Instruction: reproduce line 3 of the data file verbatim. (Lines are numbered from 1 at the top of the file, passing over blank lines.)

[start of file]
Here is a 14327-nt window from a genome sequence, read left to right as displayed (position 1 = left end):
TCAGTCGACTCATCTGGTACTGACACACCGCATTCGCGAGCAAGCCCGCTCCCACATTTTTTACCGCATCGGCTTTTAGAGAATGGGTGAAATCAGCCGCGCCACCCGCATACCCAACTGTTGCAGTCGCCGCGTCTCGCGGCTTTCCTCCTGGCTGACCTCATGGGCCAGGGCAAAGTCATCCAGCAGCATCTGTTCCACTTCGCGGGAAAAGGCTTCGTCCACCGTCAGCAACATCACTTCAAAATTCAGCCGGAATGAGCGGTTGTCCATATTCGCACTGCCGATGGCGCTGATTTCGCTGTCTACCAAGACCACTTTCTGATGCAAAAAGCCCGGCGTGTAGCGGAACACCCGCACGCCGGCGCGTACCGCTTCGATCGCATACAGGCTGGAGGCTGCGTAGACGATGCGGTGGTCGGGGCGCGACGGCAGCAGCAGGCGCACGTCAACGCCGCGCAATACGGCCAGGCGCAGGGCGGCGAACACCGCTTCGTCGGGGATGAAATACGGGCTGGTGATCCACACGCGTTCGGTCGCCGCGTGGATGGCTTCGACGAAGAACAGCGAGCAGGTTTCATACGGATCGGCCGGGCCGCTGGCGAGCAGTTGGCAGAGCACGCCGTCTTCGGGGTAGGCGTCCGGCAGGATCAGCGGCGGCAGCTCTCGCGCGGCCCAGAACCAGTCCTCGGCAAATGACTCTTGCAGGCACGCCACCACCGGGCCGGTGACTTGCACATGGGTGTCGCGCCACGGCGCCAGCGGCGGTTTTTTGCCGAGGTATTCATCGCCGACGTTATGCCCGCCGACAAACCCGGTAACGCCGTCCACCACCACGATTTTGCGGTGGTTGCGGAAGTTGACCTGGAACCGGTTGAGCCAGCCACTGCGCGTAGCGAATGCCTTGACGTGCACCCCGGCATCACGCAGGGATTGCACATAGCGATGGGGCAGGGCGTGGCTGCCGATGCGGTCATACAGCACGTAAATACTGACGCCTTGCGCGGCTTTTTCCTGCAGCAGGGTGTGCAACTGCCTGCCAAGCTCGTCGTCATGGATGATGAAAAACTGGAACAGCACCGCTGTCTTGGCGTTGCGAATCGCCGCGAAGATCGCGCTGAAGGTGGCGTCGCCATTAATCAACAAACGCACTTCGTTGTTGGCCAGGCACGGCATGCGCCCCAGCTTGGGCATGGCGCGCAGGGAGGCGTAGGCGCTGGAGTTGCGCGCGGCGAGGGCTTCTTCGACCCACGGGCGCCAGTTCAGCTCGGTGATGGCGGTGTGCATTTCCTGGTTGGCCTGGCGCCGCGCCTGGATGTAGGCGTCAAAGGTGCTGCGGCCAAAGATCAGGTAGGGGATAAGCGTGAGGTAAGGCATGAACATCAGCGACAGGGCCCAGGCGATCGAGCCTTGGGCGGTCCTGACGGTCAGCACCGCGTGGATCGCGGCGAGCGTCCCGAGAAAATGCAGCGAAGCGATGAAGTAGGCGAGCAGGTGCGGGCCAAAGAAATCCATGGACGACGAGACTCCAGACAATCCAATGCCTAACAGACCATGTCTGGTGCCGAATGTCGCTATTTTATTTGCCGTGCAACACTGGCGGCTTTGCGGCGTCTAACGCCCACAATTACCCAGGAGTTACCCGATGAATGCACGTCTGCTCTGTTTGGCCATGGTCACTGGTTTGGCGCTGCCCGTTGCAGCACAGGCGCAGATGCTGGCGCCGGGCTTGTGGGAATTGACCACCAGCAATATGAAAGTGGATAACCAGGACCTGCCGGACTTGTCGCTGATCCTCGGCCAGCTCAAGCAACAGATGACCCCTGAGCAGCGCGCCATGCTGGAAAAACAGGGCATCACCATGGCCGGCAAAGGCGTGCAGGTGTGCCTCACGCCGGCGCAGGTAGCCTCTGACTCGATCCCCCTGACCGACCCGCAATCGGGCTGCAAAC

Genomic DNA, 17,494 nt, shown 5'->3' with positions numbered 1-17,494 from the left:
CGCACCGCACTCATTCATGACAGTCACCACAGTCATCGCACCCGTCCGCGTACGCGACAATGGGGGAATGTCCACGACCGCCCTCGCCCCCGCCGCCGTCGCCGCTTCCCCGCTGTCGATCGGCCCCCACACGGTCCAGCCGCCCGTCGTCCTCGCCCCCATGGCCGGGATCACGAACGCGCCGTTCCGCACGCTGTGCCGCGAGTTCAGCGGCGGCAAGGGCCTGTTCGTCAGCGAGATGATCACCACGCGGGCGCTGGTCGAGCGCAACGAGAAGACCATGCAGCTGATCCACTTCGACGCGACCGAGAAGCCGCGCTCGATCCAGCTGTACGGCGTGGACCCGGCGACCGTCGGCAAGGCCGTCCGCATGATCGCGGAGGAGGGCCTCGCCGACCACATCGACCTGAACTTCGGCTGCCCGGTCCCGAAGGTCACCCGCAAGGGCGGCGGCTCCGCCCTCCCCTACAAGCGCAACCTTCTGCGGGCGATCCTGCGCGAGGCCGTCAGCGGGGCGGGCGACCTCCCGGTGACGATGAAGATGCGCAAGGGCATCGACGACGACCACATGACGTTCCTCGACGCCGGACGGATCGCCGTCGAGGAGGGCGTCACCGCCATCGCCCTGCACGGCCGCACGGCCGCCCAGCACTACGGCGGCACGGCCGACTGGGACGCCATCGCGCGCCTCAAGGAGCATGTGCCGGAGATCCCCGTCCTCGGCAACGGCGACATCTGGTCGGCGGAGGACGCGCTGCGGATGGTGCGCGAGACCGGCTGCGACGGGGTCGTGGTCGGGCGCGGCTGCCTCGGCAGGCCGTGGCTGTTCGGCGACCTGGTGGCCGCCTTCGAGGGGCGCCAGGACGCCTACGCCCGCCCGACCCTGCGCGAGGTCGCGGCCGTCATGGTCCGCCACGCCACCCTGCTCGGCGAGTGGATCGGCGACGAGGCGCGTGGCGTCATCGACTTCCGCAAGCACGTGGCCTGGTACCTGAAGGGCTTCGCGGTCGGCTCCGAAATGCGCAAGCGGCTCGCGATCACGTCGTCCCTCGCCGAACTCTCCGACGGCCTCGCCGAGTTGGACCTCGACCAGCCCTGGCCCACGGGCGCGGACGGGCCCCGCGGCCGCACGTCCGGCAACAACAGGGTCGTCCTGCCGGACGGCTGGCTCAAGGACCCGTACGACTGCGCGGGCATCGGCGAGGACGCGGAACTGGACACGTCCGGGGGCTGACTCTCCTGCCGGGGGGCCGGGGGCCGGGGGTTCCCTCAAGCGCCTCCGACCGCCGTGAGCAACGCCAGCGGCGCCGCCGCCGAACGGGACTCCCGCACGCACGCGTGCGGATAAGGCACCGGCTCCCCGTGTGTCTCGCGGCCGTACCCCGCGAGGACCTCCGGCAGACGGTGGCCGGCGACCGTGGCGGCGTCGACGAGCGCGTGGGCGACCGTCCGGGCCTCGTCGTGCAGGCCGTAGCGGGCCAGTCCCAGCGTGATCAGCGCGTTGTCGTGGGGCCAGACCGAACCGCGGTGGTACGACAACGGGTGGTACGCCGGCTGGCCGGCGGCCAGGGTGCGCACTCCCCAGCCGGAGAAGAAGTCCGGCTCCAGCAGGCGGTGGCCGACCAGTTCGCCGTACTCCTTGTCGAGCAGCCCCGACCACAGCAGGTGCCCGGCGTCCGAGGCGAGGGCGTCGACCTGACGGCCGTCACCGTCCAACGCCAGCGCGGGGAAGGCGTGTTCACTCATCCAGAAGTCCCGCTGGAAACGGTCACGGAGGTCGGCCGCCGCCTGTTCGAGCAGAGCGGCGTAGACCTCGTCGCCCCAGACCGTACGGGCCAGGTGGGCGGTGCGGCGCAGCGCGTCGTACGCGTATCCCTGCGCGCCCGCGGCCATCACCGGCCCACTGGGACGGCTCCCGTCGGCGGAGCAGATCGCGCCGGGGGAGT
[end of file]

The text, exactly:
Genomic DNA, 17,494 nt, shown 5'->3' with positions numbered 1-17,494 from the left: